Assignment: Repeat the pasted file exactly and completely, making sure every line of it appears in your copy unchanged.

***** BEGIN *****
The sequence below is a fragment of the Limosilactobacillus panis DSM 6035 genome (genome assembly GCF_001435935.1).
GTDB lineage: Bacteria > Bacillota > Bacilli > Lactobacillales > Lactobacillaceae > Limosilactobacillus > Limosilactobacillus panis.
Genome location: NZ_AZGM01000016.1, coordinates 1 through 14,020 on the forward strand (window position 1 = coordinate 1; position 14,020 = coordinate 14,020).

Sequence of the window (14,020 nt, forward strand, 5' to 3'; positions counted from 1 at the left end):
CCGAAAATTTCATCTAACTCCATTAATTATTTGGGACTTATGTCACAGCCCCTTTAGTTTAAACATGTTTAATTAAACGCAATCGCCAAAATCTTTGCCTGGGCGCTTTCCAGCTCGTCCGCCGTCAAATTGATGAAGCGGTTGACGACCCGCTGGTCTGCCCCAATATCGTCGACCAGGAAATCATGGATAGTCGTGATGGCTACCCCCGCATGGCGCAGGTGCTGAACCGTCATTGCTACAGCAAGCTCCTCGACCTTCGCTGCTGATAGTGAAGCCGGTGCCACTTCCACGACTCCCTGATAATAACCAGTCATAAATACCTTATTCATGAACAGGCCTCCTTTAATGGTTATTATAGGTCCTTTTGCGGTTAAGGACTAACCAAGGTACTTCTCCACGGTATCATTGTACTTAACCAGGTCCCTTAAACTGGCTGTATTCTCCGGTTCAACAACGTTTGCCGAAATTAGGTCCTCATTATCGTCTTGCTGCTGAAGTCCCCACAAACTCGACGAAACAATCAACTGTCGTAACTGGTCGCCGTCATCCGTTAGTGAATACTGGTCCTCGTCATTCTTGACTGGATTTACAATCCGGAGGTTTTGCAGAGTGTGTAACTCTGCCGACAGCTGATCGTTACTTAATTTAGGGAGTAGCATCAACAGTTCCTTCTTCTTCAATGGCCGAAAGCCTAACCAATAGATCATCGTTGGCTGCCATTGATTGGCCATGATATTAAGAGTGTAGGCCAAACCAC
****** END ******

The sequence below is a fragment of the Limosilactobacillus panis DSM 6035 genome (genome assembly GCF_001435935.1).
GTDB lineage: Bacteria > Bacillota > Bacilli > Lactobacillales > Lactobacillaceae > Limosilactobacillus > Limosilactobacillus panis.
Genome location: NZ_AZGM01000016.1, coordinates 1 through 14,020 on the forward strand (window position 1 = coordinate 1; position 14,020 = coordinate 14,020).

Sequence of the window (14,020 nt, forward strand, 5' to 3'; positions counted from 1 at the left end):
CCGAAAATTTCATCTAACTCCATTAATTATTTGGGACTTATGTCACAGCCCCTTTAGTTTAAACATGTTTAATTAAACGCAATCGCCAAAATCTTTGCCTGGGCGCTTTCCAGCTCGTCCGCCGTCAAATTGATGAAGCGGTTGACGACCCGCTGGTCTGCCCCAATATCGTCGACCAGGAAATCATGGATAGTCGTGATGGCTACCCCCGCATGGCGCAGGTGCTGAACCGTCATTGCTACAGCAAGCTCCTCGACCTTCGCTGCTGATAGTGAAGCCGGTGCCACTTCCACGACTCCCTGATAATAACCAGTCATAAATACCTTATTCATGAACAGGCCTCCTTTAATGGTTATTATAGGTCCTTTTGCGGTTAAGGACTAACCAAGGTACTTCTCCACGGTATCATTGTACTTAACCAGGTCCCTTAAACTGGCTGTATTCTCCGGTTCAACAACGTTTGCCGAAATTAGGTCCTCATTATCGTCTTGCTGCTGAAGTCCCCACAAACTCGACGAAACAATCAACTGTCGTAACTGGTCGCCGTCATCCGTTAGTGAATACTGGTCCTCGTCATTCTTGACTGGATTTACAATCCGGAGGTTTTGCAGAGTGTGTAACTCTGCCGACAGCTGATCGTTACTTAATTTAGGGAGTAGCATCAACAGTTCCTTCTTCTTCAATGGCCGAAAGCCTAACCAATAGATCATCGTTGGCTGCCATTGATTGGCCATGATATTAAGAGTGTAGGCCAAACCAC